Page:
Evidence for prehistoric human dismemberment found at Carrowkeel, Ireland.

Evidence for prehistoric human dismemberment found at Carrowkeel, Ireland

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Evidence for prehistoric human dismemberment found at Carrowkeel, Ireland

The ancient people of Ireland have provided new insights into the death rites. And they’re a bit disgusting. A little disgusting. The New Zealand University of Otago ‘s Anatomy Department has studied ancient Irish funerals. The results were published in the Bioarchaeology International journal.

Dr. Jonny Geber, the lead author of the new paper, focuses on the Passage Tomb Complex, which is 5,000 years old at Carrowkeel in County Sligo in northwestern Ireland.

This place is one of Europe’s most remarkable ritual landscapes. But despite that, is relatively unknown.

Cairn K – Part of a 5000-year-old Passage Tomb Complex at Carrowkeel in County Sligo in the north-west of Ireland. This site is one of the most impressive Neolithic ritual landscapes in Europe, but despite that, is relatively unknown.

The research team analyzed bones from up to seven passage tombs that included both unburnt and cremated human remains from around 40 individuals. Much remains unknown about these Stone Age people.

Dr. Geber says he and his colleagues determined that the unburnt bone displayed evidence of dismemberment.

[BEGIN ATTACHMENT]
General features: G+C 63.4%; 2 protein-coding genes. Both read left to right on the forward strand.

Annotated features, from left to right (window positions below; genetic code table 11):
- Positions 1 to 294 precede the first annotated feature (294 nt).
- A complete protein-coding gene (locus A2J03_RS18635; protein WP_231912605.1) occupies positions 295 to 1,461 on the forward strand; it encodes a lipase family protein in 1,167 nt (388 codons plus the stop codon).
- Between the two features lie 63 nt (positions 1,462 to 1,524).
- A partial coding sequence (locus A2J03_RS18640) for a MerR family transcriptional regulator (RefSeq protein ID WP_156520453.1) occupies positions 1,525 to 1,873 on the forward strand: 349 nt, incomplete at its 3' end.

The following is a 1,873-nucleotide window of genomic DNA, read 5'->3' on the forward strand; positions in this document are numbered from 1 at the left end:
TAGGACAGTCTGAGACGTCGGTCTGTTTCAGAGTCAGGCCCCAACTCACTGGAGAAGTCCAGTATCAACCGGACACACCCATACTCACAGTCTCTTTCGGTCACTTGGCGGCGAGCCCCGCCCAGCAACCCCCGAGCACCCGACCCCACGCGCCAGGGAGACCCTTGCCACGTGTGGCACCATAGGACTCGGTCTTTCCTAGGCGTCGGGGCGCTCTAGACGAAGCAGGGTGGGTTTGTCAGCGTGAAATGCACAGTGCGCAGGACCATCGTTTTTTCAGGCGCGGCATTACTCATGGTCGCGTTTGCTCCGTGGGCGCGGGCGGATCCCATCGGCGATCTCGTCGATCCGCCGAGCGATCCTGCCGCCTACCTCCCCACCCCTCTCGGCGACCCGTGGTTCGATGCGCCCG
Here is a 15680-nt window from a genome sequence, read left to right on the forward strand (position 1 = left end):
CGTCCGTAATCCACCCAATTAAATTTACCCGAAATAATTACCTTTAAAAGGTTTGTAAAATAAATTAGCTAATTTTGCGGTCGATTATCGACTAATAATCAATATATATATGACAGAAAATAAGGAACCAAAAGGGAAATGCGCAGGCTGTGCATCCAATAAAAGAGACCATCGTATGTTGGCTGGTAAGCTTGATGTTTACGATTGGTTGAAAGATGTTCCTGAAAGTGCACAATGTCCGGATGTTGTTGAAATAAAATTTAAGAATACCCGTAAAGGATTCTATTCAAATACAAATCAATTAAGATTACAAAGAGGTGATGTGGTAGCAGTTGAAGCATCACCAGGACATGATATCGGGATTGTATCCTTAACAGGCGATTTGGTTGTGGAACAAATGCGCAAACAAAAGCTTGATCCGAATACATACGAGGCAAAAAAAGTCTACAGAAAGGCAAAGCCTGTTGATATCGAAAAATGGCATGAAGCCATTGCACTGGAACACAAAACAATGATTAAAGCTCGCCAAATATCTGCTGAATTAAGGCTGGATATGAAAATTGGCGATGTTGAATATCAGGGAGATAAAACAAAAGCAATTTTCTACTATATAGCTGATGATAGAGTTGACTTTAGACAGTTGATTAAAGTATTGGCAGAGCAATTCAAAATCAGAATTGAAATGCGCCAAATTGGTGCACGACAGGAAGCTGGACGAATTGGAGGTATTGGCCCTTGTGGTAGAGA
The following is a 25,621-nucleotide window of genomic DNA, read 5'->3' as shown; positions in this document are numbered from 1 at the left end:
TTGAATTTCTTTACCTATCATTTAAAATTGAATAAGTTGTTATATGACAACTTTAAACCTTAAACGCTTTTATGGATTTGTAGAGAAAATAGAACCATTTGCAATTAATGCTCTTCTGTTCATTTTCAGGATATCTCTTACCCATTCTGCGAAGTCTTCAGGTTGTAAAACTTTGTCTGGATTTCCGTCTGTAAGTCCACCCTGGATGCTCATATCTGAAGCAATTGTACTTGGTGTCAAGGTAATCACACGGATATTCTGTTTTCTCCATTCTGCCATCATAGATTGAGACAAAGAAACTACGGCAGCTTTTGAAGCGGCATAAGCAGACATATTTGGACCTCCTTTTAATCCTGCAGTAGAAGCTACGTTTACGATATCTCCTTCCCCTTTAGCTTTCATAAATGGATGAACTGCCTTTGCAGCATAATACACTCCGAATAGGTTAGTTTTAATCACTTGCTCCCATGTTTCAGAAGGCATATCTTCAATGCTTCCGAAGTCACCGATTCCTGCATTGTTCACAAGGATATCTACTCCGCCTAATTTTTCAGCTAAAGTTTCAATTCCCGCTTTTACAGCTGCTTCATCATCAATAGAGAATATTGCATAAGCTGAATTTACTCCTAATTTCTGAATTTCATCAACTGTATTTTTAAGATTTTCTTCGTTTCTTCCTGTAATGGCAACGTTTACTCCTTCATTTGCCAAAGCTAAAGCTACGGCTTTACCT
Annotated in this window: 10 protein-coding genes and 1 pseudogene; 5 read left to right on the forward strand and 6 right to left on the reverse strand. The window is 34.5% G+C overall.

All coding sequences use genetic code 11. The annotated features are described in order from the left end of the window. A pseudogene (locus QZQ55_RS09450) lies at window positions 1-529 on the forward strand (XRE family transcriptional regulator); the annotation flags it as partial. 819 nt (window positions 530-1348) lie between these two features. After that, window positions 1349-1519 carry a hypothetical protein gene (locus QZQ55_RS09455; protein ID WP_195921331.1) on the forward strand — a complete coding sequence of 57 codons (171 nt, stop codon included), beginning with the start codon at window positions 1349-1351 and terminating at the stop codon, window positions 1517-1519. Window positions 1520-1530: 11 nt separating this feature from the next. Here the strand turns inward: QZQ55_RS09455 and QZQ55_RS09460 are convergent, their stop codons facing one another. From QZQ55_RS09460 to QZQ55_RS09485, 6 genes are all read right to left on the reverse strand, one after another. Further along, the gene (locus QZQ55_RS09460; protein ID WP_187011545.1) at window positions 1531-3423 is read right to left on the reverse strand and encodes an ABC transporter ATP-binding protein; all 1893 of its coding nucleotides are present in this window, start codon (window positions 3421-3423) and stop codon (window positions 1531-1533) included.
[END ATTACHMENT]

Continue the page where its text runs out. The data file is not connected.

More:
“We found indications of cut marks caused by stone tools at the site of tendon and ligament attachments around the major joints, such as the shoulder, elbow, hip, and ankle,” he says.

Cut marks on some of the human remains which were discovered at Carrowkeel Cut marks, marked in white (above) and magnified (below), observed on a left humerus (upper arm) from Cairn K (a), the ilium of a left coxae (part of the pelvis) from Cairn K (b), and a right femur (upper leg) from Cairn K (c)
One of the 18 boxes re-discovered in the Duckworth Laboratory at the Leverhulme Centre for Human Evolutionary Studies, University of Cambridge, England.

Dr. Geber says the new evidence suggests that a complex burial rite was undertaken at Carrowkeel, which involved a funerary rite that placed a particular focus on the “deconstruction” of the body.

“This appears to entail the bodies of the dead being ‘processed’ by their kin and community in various ways, including cremation and dismemberment.

It was probably done with the goal to help the souls of the dead to reach the next stages of their existence.”

This study has been able to show that the Carrowkeel complex was most likely a highly significant place in Neolithic society in Ireland and one which allowed for interaction and a spiritual connection with the ancestors.

The evidence suggests that the people of Neolithic Ireland may have shared similar beliefs and ideologies concerning the treatment of the dead with communities beyond the Irish Sea, according to the researchers, Dr. Geber says.

So if an Irish relative proposes dismembering you after death, don’t be offended, they are just following original Irish burial rites. Ick!


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